In arguing against transparency – at least for now, until more hard evidence is gathered, charges are laid and suspects are convicted in a court of law – I am undoubtedly going to get flack from others in the truth-seeking business. But there is one lesser-known yet fundamental concept in journalism that is being overlooked in the debate over public inquiries: The Filter.
Journalists are charged with conveying important information to the public. But how do we choose what information to broadcast (I receive roughly 200 communiqués daily)? Our training, in theory of course, helps us to develop a filtering mechanism which separates the bona fide news from the slander, the spin and the insinuation.
Gomery’s commission gave reporters license to discard their filters. Since witnesses were free to speak their minds without consequence, the media quickly reported on what was said daily. The commission legitimized what would, in any other setting, be considered hearsay. Yes, there was a healthy amount of truth being spoken, but there were also lies, slander, innuendo, gossip and plenty of utter nonsense – like when Gomery described former Prime Minister Jean Chrétien as “small-town cheap.” In a real court of law, a similar comment could provoke a mistrial. In Gomery’s kangaroo court, it had no bearing on the proceedings. Later on, a federal court found Gomery guilt of bias against Chrétien.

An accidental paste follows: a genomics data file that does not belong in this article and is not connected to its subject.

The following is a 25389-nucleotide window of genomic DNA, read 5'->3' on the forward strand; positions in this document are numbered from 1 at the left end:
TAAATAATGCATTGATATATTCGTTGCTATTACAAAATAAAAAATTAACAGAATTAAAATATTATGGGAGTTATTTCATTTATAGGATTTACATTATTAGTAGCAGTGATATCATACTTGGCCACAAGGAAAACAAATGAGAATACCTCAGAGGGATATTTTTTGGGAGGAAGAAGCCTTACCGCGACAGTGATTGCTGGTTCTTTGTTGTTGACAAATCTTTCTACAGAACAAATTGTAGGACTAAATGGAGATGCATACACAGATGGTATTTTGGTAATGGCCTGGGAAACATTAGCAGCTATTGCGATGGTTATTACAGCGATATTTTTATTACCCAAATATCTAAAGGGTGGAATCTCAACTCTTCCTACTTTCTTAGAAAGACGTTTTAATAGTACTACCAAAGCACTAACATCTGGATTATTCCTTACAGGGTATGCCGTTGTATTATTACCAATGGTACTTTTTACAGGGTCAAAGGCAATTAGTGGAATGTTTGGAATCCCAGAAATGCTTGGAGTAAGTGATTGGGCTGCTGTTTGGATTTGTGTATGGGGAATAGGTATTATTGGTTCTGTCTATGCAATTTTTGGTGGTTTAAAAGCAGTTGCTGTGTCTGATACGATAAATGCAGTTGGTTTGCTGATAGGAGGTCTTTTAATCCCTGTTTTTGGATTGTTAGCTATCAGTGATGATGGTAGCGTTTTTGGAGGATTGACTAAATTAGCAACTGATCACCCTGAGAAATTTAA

His inquiry was essentially an investigation into the federal government’s uninhibited spending on pro-Canada propaganda before the 1995 referendum and the abuses of advertising firms who obtained government contracts to help convince Quebecers to love their country. If the head of l'Unité anticollusion, Jacques Duchesneau, is accurate in his recent assertions, a public inquiry would draw links from members of the Mafia to construction companies, engineering firms and the Transport Ministry. This is an issue that is considerably more serious than the “Sponsorship Scandal.” It needs to be handled delicately and with a level of tact and sophistication that a televised spectacle simply cannot provide.